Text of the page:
2012 F1 season
Professor Sid Watkins, whose relentless work to improve safety and medical standards saved lives in Formula One and throughout motor racing, has died at the age of 84.
Watkins, who had been suffering from cancer, passed away at a hospital in London on Wednesday.
Affectionately known as ‘The Prof’, Watkins worked as the medical delegate for Formula One from 1978 to 2004, a period which saw tremendous advances in safety throughout the sport. After stepping down he remained involved in motor racing safety through his work for the FIA Institute until late last year.
Born Eric Sidney Watkins in 1928, Watkins’ father was a miner who set up his own engineering company. But from a young age Watkins’ ambition was to become a brain surgeon.
He gained his doctorate from the University of Liverpool in 1956. Six years later he became the youngest person to hold the post of professor of neurosurgery, at the State University of New York.
While in Britain he had begun attending race meetings as a medical doctor, a role he continued at New York’s Watkins Glen circuit. In 1970 he returned to Britain and became professor of neurosurgery at the London Hospital.
It was while in this position he had his first meeting with Bernie Ecclestone, who gave him the brief of “sorting the medical business out” in F1. Watkins’ work over the subsequent decades undoubtedly saved the lives of many drivers.
If Watkins judged a circuit’s safety facilities to be inadequate, Ecclestone threatened to cancel the race. Very quickly, Grand Prix organisers learned to take their demands seriously.
Together they insisted circuits build medical centres equipped to handle the most serious emergencies. And they instigated the practice of having the medical car following the field around on the first lap, with Watkins in the passenger seat.
Watkins’ F1 work went beyond offering assistance to drivers. When Frank Williams was injured in a road accident in France in 1986, Ecclestone chartered a plane to fly the professor to Marseille to oversee the Williams team principle’s treatment.
Of the many friendships he developed with racing drivers, Watkins’ relationship with Ayrton Senna was especially close.
Early in Senna’s career Watkins treated him for a facial nerve condition called Bell’s Palsy which Watkins’ father had also suffered from. Senna later became more vocal on the subject of safety and paid close attention to Watkins’ work.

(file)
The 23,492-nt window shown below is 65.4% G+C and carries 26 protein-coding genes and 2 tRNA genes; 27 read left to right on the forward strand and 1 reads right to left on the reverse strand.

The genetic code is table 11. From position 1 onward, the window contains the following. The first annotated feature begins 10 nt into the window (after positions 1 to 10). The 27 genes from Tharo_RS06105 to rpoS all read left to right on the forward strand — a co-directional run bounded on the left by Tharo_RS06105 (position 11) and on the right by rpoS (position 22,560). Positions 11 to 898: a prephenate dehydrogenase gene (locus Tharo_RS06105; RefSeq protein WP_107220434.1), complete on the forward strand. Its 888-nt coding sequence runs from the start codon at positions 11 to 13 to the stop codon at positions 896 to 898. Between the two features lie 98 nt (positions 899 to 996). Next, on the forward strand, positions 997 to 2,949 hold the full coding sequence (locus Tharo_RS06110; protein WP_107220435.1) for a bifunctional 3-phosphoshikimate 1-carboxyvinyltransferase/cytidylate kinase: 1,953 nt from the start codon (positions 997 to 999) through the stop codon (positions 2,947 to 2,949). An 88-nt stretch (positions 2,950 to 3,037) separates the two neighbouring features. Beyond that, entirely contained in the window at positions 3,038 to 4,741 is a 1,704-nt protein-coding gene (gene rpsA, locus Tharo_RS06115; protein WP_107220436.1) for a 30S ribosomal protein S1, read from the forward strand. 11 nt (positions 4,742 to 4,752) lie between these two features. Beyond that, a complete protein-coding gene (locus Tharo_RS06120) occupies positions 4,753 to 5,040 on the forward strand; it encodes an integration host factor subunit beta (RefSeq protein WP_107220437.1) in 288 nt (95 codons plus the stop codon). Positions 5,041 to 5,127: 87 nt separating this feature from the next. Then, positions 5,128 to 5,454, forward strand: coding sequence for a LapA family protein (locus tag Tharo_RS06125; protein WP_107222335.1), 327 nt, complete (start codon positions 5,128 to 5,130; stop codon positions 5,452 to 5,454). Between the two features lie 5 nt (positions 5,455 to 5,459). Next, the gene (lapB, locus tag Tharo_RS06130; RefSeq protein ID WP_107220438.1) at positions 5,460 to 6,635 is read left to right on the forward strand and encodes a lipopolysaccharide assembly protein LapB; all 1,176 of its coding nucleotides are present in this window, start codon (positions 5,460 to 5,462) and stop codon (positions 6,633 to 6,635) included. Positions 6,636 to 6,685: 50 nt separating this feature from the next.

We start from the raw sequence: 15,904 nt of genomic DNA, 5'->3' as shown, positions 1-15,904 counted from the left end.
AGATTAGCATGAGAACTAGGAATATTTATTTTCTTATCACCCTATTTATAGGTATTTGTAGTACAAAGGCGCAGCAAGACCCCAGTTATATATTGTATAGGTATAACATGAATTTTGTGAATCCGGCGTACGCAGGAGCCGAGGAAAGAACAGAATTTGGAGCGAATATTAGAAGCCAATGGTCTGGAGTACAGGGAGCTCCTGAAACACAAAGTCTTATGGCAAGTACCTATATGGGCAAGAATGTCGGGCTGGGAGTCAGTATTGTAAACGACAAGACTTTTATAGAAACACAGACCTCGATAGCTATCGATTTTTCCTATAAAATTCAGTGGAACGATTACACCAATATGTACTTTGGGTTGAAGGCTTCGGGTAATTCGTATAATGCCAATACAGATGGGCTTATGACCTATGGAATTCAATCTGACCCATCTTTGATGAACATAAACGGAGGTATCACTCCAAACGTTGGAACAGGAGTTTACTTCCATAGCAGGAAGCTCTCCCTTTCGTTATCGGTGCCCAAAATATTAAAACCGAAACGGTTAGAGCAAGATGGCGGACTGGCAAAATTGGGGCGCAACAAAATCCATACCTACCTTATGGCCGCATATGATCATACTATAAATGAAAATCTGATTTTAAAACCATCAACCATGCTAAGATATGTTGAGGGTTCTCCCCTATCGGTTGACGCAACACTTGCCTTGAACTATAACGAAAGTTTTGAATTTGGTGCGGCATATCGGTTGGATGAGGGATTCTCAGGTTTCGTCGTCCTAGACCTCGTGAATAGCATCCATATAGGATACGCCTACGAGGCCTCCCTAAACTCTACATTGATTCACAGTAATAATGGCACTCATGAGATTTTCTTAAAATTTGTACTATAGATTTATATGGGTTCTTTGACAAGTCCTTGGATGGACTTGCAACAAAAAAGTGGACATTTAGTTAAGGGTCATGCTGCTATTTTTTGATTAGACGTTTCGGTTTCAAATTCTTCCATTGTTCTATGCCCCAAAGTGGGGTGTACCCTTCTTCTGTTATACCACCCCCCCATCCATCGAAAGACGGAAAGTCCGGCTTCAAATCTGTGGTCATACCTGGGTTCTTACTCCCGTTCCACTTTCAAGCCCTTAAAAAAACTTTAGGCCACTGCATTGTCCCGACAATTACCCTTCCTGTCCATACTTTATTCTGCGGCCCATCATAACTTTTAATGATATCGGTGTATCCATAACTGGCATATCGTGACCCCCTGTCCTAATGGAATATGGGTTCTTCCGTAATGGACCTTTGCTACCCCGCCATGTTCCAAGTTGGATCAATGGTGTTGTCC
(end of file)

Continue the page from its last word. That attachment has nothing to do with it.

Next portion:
Following the death of Roland Ratzenberger during qualifying for the 1994 San Marino Grand Prix, Senna broke down in tears while talking to Watkins.
Watkins urged Senna to consider retirement, but he refused. The following day Senna crashed violently at Tamburello curve. Watkins arrived at the scene to find his friend had suffered a terminal head injury.
The two fatalities of Imola 1994, F1’s first for eight years, shocked the sport to its core. Within days the FIA established a new Expert Advisory Group for Formula One to look into raising safety standards and appointed Watkins to chair it.
The work to make the sport safe resumed with renewed vigour. Wheels were tethered, survival cells strengthened, run-off areas improved and far more besides.
Watkins oversaw the first ten driver fatality-free years after Imola before handing over the role of medical delegate to Gary Hartstein in January 2005.
One year earlier he had been invited by FIA president Max Mosley to head its new Institute for Motor Sport Safety, an umbrella group for research into improving safety in different branches of motor sport. Watkins remained president of the institute until December last year and was awarded an FIA Gold Medal for his work.
Watkins established the Brain and Spine foundation in 1992, and his work led to major improvements in the treatment of conditions such as Parkinson’s disease and cerebral palsy. He was awarded an OBE in 2002.
He had already written two books on his time in F1: Life at the Limit (1996) and Beyond the Limit (2001), and was understood to have begun work on his memoirs.
Watkins, who turned 84 last week, is survived by his wife Susan and six children.
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